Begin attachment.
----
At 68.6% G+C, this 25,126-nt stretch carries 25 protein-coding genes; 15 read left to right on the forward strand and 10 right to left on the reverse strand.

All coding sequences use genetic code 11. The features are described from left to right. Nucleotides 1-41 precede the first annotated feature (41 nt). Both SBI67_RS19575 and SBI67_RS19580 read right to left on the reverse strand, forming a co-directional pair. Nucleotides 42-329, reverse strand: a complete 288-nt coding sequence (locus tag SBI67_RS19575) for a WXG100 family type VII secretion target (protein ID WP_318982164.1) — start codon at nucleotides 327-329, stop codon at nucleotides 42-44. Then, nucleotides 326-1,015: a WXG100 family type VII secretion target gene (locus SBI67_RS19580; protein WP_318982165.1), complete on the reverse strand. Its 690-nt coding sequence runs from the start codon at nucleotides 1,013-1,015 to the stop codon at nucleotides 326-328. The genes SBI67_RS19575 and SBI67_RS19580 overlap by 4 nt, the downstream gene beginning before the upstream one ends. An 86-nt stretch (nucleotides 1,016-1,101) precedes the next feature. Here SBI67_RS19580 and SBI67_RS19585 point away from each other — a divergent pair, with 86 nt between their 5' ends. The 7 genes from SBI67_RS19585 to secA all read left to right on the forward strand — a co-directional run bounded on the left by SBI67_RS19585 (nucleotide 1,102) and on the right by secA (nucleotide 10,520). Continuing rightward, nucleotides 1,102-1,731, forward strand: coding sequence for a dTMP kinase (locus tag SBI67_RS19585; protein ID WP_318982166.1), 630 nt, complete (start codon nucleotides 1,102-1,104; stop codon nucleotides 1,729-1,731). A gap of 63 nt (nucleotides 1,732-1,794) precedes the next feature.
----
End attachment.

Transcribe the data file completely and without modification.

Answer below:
At 68.6% G+C, this 25,126-nt stretch carries 25 protein-coding genes; 15 read left to right on the forward strand and 10 right to left on the reverse strand.

All coding sequences use genetic code 11. The features are described from left to right. Nucleotides 1-41 precede the first annotated feature (41 nt). Both SBI67_RS19575 and SBI67_RS19580 read right to left on the reverse strand, forming a co-directional pair. Nucleotides 42-329, reverse strand: a complete 288-nt coding sequence (locus tag SBI67_RS19575) for a WXG100 family type VII secretion target (protein ID WP_318982164.1) — start codon at nucleotides 327-329, stop codon at nucleotides 42-44. Then, nucleotides 326-1,015: a WXG100 family type VII secretion target gene (locus SBI67_RS19580; protein WP_318982165.1), complete on the reverse strand. Its 690-nt coding sequence runs from the start codon at nucleotides 1,013-1,015 to the stop codon at nucleotides 326-328. The genes SBI67_RS19575 and SBI67_RS19580 overlap by 4 nt, the downstream gene beginning before the upstream one ends. An 86-nt stretch (nucleotides 1,016-1,101) precedes the next feature. Here SBI67_RS19580 and SBI67_RS19585 point away from each other — a divergent pair, with 86 nt between their 5' ends. The 7 genes from SBI67_RS19585 to secA all read left to right on the forward strand — a co-directional run bounded on the left by SBI67_RS19585 (nucleotide 1,102) and on the right by secA (nucleotide 10,520). Continuing rightward, nucleotides 1,102-1,731, forward strand: coding sequence for a dTMP kinase (locus tag SBI67_RS19585; protein ID WP_318982166.1), 630 nt, complete (start codon nucleotides 1,102-1,104; stop codon nucleotides 1,729-1,731). A gap of 63 nt (nucleotides 1,732-1,794) precedes the next feature.